There is a really interesting interview with Entomologist Greg Henderson in Monday’s New Orleans Times about termites!
Sadly, in addition to many other issues facing New Orleans, Formosan termites have invaded. In the interview Greg discusses how to know when you have an infestation, and also explains that termites are actually an important part of the ecosystem, when they are not where we don’t want them:
“I thought it might be interesting to ask Henderson why, in the grand ecological scheme of things, we should appreciate them.
Termites, he said, are efficient at breaking down cellulose, releasing its nutrients back to other organisms. A worthy goal — at least in an unpopulated forest.”
The USDA has some additional stories about Formosan Termites; fortunately, it looks like they will not be able to find a home in Michigan.
Formosan termites were featured in a paper published in American Entomologist last fall (Oct. 2008) that suggested the failure of the city’s floodwalls in Katrina may have been related to infestation with Formosan termites. And yes, Henderson was the author of that paper!
From a press release covering the paper:
“Author Gregg Henderson, a professor at the Louisiana State University AgCenter, discovered Formosan subterranean termites (Coptotermes formosanus Shiraki) in the floodwall seams in August, 2000 – five years before Katrina struck – and noticed that the seams were made of waste residue from processed sugarcane. Known as bagasse, this waste residue is attractive to Formosan termites.
After the dikes were breached in 2005, Henderson and his colleague Alan Morgan inspected 100 seams for evidence of termites, including three areas where major breaks in the walls had occurred. 70% of the seams in the London Avenue Canal, which experienced two major breaks during Katrina, showed evidence of insect attack, as did 27% of seams inspected in the walls of the 17th Street Canal.”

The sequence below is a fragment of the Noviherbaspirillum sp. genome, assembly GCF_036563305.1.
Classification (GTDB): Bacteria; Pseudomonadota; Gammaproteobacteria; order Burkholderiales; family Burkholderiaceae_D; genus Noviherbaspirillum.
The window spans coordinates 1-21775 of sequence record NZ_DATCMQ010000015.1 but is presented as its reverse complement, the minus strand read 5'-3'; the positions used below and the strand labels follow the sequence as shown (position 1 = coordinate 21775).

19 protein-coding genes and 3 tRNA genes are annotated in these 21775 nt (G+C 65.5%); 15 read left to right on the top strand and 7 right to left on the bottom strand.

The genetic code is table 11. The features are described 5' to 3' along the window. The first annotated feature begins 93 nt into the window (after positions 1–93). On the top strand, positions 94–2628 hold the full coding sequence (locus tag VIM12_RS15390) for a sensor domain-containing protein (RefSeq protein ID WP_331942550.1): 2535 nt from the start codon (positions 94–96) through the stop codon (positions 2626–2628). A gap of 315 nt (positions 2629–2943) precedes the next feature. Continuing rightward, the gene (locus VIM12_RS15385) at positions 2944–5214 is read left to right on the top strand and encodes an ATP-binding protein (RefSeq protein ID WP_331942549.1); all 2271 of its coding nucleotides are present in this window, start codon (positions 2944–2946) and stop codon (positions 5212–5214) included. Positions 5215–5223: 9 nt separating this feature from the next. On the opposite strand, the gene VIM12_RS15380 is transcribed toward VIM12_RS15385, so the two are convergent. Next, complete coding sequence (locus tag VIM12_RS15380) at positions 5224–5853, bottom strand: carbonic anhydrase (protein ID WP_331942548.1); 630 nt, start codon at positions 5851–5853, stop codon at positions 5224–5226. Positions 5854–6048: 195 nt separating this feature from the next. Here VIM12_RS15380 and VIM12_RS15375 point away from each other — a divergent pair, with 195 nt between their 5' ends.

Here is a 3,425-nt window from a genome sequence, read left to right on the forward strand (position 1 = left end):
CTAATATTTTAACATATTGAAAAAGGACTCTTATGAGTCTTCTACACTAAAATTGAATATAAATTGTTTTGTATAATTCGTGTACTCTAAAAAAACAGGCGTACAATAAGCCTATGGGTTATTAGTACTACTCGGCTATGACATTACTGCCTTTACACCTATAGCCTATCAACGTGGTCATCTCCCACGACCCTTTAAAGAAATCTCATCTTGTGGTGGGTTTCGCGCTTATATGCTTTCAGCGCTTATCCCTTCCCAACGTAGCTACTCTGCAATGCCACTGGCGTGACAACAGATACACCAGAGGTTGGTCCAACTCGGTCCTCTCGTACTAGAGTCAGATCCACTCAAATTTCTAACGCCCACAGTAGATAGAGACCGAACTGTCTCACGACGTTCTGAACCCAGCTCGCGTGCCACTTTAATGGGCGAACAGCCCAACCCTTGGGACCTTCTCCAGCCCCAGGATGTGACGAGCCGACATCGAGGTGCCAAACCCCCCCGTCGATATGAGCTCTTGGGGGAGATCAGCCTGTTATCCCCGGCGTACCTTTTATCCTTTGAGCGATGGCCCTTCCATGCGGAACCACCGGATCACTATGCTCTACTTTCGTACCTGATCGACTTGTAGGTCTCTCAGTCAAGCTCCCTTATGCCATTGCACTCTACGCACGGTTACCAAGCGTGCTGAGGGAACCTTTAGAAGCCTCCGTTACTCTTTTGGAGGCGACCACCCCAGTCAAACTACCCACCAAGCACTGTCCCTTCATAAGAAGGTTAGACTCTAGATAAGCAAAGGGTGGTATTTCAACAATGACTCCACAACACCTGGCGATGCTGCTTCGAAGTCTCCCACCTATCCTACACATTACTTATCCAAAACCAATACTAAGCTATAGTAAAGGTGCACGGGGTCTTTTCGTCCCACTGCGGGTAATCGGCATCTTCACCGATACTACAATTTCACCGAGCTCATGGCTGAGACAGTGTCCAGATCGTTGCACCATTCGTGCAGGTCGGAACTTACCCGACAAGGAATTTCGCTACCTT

I really wish that American Entomologist was available online; it’s a fascinating article about how tiny little insects could have played a role in the levee failures. You can read something similar here, including some photos.
Formosan termites were also the focus of an internet myth; the claim was that trees from areas damaged in Hurricane Katrina were turned into mulch and shipped north. That myth is untrue for several reasons. First, there is a quarantine on moving any wood material in and out of areas of known Formosan infestations in the US. Second, the chance that termites would survive mulching, bagging, and transportation, with likely high temperatures and low humidity, is extremely low. So, mulch away!
Frustratingly, American Entomologist doesn’t seem to use the DOI system. So here’s the citation, in case you want to get it from your library:
G. Henderson (2008). The Termite menace in New Orleans: Did they cause the floodwalls to tumble? American Entomologist, 54 (3), 156-162